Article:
Published: November 7, 2016
US commercial printing shipments for September 2016 were down -$8 million compared to the prior year (-0.1%). On an inflation-adjusted basis, shipments were down by -$118 million. Interestingly, inflation-adjusted August shipments were up by +$118 million, making the net change for the two months zero.
Published: November 7, 2016
The business headlines about the October employment report may have said “unemployment rate falls to 4.9%; payrolls grow +161,000,” but the details of the overall employment picture deteriorated.
Published: November 4, 2016
Last month's recovery indicators bounced back big from a dreadful report, but this month's have moderated. The ISM manufacturing and non-manufacturing new orders decreased, but they are still above the 50 breakeven level, showing growth. The non-manufacturing side is still strongly on the growth side of the line.
Published: November 1, 2016
Prior to the release of Q3's advance estimate of real GDP, the Atlanta Fed's GDPNow forecast was +2.1%. The official figure came in much better, at +2.9%. It is likely to be revised down slightly, but it was a much better showing than recent data.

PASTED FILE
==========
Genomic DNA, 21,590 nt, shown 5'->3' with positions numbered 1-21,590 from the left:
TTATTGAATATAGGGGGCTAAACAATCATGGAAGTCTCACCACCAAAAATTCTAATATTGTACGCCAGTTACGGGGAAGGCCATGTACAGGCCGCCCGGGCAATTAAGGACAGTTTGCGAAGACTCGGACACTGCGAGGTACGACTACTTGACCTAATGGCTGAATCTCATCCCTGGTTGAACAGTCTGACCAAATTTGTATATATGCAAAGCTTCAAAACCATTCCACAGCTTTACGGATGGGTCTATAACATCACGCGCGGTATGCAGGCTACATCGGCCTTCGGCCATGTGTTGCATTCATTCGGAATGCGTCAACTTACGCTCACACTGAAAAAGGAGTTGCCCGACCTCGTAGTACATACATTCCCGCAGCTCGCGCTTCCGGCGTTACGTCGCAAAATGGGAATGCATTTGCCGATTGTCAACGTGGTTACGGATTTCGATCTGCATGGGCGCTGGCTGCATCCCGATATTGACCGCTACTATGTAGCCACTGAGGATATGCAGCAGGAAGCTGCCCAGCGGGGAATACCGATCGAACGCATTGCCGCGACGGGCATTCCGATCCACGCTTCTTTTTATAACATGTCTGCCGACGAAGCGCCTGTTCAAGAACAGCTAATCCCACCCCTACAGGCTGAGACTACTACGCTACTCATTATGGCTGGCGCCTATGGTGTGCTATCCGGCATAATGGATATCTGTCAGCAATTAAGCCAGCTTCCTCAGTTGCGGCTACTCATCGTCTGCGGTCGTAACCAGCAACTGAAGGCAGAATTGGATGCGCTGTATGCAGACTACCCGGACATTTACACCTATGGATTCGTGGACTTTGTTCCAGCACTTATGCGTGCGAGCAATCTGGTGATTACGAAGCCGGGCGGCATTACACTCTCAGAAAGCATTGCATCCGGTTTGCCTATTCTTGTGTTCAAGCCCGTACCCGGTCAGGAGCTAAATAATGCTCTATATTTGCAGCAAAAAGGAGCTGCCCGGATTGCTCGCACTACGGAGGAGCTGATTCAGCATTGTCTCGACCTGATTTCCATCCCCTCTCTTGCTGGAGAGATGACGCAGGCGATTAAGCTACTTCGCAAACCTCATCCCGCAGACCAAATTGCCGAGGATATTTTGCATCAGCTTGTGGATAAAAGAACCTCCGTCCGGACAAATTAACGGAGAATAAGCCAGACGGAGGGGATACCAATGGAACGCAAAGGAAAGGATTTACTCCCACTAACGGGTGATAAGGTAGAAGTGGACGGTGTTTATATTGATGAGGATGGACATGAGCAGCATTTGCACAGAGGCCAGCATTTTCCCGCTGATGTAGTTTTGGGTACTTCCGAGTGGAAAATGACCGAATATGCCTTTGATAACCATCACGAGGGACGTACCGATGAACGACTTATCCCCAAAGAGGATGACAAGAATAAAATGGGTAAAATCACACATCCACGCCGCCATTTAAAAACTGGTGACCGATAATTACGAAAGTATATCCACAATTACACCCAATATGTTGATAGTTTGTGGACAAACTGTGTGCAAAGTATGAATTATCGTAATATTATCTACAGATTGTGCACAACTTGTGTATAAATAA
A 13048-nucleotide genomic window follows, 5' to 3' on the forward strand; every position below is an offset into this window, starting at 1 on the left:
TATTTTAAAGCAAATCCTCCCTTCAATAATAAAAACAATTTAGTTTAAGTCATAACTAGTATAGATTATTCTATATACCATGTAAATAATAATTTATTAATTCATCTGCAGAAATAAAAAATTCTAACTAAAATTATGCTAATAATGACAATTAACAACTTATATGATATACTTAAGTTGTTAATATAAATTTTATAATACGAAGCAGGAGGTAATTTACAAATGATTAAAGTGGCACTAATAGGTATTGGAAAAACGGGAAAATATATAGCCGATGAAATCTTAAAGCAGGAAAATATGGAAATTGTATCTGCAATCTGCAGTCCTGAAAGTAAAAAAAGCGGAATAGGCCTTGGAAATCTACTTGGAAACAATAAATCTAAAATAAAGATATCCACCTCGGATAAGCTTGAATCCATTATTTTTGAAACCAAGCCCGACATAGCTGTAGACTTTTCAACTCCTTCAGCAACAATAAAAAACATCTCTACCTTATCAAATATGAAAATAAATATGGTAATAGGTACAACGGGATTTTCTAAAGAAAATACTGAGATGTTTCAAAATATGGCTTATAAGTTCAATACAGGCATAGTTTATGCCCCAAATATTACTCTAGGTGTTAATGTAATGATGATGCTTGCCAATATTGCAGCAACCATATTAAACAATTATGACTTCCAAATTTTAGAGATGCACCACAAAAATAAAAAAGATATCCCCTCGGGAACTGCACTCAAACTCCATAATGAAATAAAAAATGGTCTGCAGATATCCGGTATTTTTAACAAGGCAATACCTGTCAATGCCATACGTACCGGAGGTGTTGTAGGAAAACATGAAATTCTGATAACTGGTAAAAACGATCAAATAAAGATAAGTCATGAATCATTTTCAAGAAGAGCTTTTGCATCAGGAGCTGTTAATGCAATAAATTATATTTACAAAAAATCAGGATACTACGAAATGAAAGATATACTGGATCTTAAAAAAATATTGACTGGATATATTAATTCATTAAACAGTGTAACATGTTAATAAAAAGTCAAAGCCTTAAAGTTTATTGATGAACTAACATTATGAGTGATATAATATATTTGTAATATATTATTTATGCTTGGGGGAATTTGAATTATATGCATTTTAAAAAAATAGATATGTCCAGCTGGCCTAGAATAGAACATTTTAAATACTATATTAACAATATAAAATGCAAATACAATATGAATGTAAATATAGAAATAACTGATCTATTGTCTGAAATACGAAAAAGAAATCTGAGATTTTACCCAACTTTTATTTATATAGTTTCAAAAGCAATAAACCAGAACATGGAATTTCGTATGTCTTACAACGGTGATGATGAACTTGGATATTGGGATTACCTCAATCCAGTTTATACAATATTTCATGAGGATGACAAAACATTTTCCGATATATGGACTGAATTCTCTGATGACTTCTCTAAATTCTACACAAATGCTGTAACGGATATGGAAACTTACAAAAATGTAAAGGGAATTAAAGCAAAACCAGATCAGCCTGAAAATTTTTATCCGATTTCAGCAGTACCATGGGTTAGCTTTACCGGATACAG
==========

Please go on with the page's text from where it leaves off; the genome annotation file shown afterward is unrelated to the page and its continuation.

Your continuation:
Published: October 29, 2016
The National Retail Federation issued its forecast of holiday retail sales. It expects a +3.6% increase compared to 2015. But what's the real increase? After deducting for inflation, that's about +1.5%. If real GDP comes in at +2% in the October 28, 2016 advance report for Q3, holiday retail sales growth will be in line with the growth rate of +1.4% for the year. In some ways, this can be a good year compared to recent history. Holiday retail sales have averaged +2.46% since 2007, with a net after inflation of only +0.64%. On a per person basis, that's actually a decline in that period.
Published: October 13, 2016
Since the beginning of the economic recovery in 2009, first class mail is down by -12%, standard mail (discounted bulk mail) down by -18%, and periodicals down a whopping -32%.